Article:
Privacy, shmivacy: We need cameras in Supreme Court

Tuesday, December 2, 2003

Most Americans would not recognize a Supreme Court justice if they came upon him or her in the street, except maybe Sandra Day O’Connor. Yet, Justice David Souter has insisted that “the day you see a camera come into our courtroom it’s going to roll over my dead body.” But it’s not his court, handing down rulings that affect our lives for decades or longer. The Supreme Court is our court.

In Richmond Newspapers Inc. vs. Virginia (1980), where two reporters challenged a judge’s decision to close a murder trial to the press and public, Chief Justice Warren Burger, writing for an 8-to-1 majority of the court about the necessity for open courtrooms, said: “People in an open society do not demand infallibility from their institutions, but it is difficult for them to accept what they are prohibited from observing.”

Thomas Jefferson wrote that “there is no danger I apprehend so much as the consolidation of our government by the noiseless, and, therefore, unalarming instrumentality of the Supreme Court.”

The Supreme Court will not permit televising of its oral arguments. Accordingly, most Americans — if pressed — do not even know the names of all nine of the most powerful people in this country.

By watching oral arguments, as I have at the court, you not only learn about the cases, but also about the justices — the acuity of their questions, their temperaments and how they often criticize the other justices in the guise of the questions they pose to the lawyers before them.

On July 6, when two of the justices — Sandra Day O’Connor and Stephen Breyer — appeared for nearly half an hour on ABC’s “This Week,” this rare sighting of members of the highest court in the land was heavily reported by the media. It was so unusual because the justices are shrouded in such secrecy that even in the transcripts of their oral arguments, the justices are not identified by name as they ask questions.

A Columbia Journalism Review reporter, Karen Aho, writing in the September/October issue, noted that “in 1996, a Radio-Television News Directors Foundation study found that only 4 percent of people who got their news from television could name the (Supreme Court’s) chief justice.” Years before, I was in Justice William Brennan’s chambers just after the release of a National Law Journal survey which showed how many Americans knew the names of the justices.

Justice O’Connor, then the only woman on the Supreme Court, was named by more than 20% of those surveyed. But only 5% knew of Justice Brennan. When I mentioned that, Justice Brennan chuckled, and, referring to another member of the court, said, “Harry Blackmun got only 1 percent!”

Justice Brennan told me he wanted cameras at the oral arguments because the citizenry at large knows so little of what the court does, and therefore does not understand as much as it should about the effects of the court’s decisions.

So, why are justices still hiding from us? One reason is that they cherish their privacy. Justice Ruth Bader Ginsburg told the Canadian publication Lawyers Weekly a few years ago:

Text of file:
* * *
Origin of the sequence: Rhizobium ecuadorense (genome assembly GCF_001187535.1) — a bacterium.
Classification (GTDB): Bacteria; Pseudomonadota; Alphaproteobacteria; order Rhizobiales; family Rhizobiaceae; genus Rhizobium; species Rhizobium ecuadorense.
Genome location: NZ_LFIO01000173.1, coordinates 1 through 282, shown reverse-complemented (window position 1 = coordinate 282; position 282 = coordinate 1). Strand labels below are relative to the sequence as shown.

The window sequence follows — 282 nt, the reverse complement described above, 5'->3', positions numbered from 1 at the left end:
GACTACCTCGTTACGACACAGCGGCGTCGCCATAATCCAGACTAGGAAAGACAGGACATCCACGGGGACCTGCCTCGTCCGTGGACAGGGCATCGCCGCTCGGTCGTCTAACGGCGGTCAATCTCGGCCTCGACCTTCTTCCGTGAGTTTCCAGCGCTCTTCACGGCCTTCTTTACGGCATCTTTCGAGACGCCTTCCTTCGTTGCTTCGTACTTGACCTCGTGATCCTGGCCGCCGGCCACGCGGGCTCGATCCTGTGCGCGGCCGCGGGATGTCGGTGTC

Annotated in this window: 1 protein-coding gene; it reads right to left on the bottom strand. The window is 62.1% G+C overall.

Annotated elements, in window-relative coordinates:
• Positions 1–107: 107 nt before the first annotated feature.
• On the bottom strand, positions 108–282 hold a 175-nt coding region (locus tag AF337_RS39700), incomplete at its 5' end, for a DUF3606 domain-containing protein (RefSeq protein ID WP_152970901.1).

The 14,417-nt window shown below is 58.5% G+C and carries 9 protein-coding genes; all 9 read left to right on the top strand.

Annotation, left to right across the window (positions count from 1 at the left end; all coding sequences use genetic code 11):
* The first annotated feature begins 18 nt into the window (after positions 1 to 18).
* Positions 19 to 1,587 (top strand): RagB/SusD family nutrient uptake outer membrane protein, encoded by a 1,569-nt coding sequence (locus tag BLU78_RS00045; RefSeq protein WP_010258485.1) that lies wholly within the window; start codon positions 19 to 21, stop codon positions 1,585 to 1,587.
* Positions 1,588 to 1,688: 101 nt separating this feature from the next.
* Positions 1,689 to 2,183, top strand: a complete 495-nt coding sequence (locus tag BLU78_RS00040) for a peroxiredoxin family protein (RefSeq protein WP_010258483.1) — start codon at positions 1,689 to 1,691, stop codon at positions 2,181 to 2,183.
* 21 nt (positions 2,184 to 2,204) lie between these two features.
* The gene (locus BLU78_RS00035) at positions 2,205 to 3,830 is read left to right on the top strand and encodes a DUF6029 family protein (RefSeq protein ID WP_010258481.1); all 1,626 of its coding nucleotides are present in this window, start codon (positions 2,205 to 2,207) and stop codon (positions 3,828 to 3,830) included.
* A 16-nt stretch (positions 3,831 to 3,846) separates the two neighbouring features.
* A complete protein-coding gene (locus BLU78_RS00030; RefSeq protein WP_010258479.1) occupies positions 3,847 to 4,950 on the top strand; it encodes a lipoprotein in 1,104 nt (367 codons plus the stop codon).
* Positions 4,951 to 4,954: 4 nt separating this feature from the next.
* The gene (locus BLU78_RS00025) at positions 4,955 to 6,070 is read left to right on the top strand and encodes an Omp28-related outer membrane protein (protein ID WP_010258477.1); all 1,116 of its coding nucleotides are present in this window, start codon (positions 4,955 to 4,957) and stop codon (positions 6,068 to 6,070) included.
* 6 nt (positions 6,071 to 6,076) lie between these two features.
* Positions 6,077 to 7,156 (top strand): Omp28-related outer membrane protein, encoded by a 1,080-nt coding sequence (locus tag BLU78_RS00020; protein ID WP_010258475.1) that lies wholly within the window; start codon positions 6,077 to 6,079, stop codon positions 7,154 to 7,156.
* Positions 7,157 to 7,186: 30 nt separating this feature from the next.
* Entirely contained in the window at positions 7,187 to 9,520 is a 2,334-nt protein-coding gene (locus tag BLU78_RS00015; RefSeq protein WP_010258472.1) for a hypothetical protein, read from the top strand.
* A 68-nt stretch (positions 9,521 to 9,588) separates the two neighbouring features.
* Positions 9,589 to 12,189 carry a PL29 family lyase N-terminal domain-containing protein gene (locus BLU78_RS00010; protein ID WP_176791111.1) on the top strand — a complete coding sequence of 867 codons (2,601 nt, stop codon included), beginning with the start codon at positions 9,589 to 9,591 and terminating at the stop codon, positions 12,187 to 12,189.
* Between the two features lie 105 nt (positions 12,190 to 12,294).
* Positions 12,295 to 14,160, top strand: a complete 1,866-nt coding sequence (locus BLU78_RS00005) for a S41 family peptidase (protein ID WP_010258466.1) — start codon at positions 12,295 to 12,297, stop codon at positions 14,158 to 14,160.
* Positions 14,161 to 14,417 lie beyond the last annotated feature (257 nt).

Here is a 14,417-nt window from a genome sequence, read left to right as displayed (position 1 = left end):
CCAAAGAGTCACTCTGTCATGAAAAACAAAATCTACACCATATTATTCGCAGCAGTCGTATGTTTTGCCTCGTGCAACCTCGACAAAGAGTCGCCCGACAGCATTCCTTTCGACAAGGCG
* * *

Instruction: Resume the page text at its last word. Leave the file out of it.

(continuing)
“David … can go to the supermarket and do his shopping, and no one will notice.”

How nice for Justice Souter!

And I once heard, on television, the late Justice Byron White say, during an appearance at a seminar, “It’s very selfish, I know,” but, he added, he preferred anonymity.

The reason some other justices often offer as to why they keep cameras out of their courtroom was given to law students at Stanford University: “They say they are not a part of a national entertainment network.”

And in the Sept. 15 issue of the Washington-based Legal Times, William Suter, the head clerk of the U.S. Supreme Court, who strongly opposes televising oral arguments, told reporter Jonathan Ringel that “he feared late-night comics such as Jay Leno would try to use television images to make fun of the justices, which Suter said would be ‘degrading to the judiciary.’ ”

More degrading to open constitutional democracy is the Supreme Court justices’ extreme distance from the rest of us. Mr. Leno would at least get more people aware of the court; and C-SPAN has pledged to carry the oral arguments in full. Many other television stations would give enough time to respectfully allow Americans to get to know the court.

Dahlia Lithwick, Supreme Court correspondent for Slate online magazine, wrote in The American Lawyer: “Imagine if Congress or the president conducted themselves like so many stealthy vampires — all in darkness and a swirl of black cloth.” But Justice O’Connor urges us to “try and understand the ideas that gave the Constitution life.”

Why, then, Justice O’Connor, can we not sit via television in your — and our — courtroom?

Published with the permission of Nat Hentoff. Originally posted on The Washington Times Web site on Dec. 1. Hentoff is a contributing editor to Editor & Publisher and also writes for The Village Voice in New York.

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